http://www.westernorthodox.com/customs

Hope this helps!
Logged
Starlight
Site Supporter
OC.net guru
*****
Offline Offline

Faith: Eastern Orthodox Christianity
Jurisdiction: Ukrainian Orthodox Church of USA (Ecumenical Patriarchate)
Posts: 1,537


« Reply #2 on: May 16, 2006, 08:02:39 PM »

Yes, that site is a great source. Zebu, from my experience with Western Orthodox, they are very understanding that some visitors could have little to no previous experience of exposure to their customs and traditions.  I also had the same kind of questions, when I went to visit a Western Orthodox parish a couple years ago. I even did not know how I should cross myself there. As a result, the experience gave a lot of joy. You will like it!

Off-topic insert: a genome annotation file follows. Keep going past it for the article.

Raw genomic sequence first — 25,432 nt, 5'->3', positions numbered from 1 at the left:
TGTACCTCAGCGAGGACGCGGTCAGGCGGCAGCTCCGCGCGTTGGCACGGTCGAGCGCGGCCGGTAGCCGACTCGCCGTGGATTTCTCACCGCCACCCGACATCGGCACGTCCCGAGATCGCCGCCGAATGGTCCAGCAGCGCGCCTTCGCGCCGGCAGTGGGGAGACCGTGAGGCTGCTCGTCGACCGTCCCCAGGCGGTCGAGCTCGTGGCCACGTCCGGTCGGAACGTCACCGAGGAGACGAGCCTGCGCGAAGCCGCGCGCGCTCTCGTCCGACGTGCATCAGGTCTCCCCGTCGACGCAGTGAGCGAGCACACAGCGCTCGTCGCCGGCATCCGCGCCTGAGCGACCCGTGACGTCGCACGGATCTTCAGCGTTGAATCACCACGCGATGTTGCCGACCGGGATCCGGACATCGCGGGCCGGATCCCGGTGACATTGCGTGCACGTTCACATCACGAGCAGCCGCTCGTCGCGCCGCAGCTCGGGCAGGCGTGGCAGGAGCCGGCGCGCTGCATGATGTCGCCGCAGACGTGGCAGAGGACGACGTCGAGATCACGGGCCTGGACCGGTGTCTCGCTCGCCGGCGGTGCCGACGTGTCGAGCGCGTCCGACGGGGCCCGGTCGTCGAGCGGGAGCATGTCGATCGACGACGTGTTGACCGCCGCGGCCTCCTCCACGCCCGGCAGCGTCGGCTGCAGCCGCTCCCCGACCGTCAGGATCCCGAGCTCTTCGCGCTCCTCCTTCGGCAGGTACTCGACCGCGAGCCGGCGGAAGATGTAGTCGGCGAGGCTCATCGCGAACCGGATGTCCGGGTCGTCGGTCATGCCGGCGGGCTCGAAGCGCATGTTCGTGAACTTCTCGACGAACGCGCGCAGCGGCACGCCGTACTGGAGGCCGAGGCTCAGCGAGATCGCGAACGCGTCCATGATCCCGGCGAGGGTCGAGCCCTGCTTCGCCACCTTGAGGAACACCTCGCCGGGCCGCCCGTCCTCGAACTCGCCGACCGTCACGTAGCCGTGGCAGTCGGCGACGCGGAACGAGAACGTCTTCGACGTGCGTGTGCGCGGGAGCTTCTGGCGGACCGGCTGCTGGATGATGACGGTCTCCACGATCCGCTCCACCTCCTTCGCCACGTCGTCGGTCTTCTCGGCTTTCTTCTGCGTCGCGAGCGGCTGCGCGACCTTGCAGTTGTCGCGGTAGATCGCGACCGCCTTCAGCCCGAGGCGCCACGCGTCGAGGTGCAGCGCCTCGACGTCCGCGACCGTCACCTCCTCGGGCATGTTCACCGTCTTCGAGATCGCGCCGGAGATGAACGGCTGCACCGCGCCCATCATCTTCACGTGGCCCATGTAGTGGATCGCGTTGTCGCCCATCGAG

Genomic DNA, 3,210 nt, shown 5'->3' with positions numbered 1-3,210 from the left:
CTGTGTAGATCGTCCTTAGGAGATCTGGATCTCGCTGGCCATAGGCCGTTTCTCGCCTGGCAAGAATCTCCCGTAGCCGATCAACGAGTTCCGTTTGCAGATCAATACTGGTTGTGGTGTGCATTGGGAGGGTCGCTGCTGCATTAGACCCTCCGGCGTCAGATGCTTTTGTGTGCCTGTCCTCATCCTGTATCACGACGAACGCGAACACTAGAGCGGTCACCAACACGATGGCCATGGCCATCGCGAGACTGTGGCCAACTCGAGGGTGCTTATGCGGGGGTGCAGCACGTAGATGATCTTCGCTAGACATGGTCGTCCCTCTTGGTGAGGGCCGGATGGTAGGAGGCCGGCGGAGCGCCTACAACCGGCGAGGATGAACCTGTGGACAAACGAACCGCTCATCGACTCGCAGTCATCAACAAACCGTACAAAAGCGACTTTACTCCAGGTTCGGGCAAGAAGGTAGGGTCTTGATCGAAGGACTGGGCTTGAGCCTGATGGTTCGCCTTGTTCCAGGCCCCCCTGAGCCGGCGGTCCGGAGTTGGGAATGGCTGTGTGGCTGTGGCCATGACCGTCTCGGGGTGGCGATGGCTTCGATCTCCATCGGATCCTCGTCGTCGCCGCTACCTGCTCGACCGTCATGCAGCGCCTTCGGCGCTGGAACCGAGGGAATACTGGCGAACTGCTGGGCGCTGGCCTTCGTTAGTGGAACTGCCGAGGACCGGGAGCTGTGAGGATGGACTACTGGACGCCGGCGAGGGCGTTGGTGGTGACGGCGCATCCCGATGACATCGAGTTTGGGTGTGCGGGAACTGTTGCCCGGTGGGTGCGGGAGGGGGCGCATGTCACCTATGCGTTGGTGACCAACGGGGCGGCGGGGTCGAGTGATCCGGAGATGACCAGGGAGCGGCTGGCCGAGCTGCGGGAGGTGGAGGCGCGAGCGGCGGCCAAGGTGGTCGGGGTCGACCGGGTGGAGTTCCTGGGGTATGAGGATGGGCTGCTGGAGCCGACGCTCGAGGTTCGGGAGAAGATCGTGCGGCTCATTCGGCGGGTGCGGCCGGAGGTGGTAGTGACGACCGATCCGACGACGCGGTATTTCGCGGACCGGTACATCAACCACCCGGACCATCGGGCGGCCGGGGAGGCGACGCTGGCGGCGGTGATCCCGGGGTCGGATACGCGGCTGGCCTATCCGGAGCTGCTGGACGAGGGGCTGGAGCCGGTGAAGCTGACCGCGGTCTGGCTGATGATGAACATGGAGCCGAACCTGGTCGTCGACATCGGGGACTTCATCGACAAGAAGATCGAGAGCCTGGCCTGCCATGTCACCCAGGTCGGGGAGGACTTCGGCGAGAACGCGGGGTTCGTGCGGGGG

Logged
Fr. David
The Poster Formerly Known as "Pedro"
Archon
********
Offline Offline

Faith: Eastern Orthodox
Jurisdiction: OCA, Diocese of the South
Posts: 2,828



WWW
« Reply #3 on: May 16, 2006, 10:20:55 PM »

St. Peter's in Ft. Worth has the custom of placing the wafer on your tongue, then giving you the blood directly from the chalice.

Enjoy the experience with your WR brothers and sisters, zebu!
Logged

Priest in the Orthodox Church in America - ordained on March 18, 2012

Oh Taste and See (my defunct blog)

From Protestant to Orthodox (my conversion story)
Aristibule
Your Weaker Brother
High Elder
******
Offline Offline

Faith: Orthodox Christian
Jurisdiction: ROCOR
Posts: 515


Xeno


« Reply #4 on: May 24, 2006, 05:29:07 PM »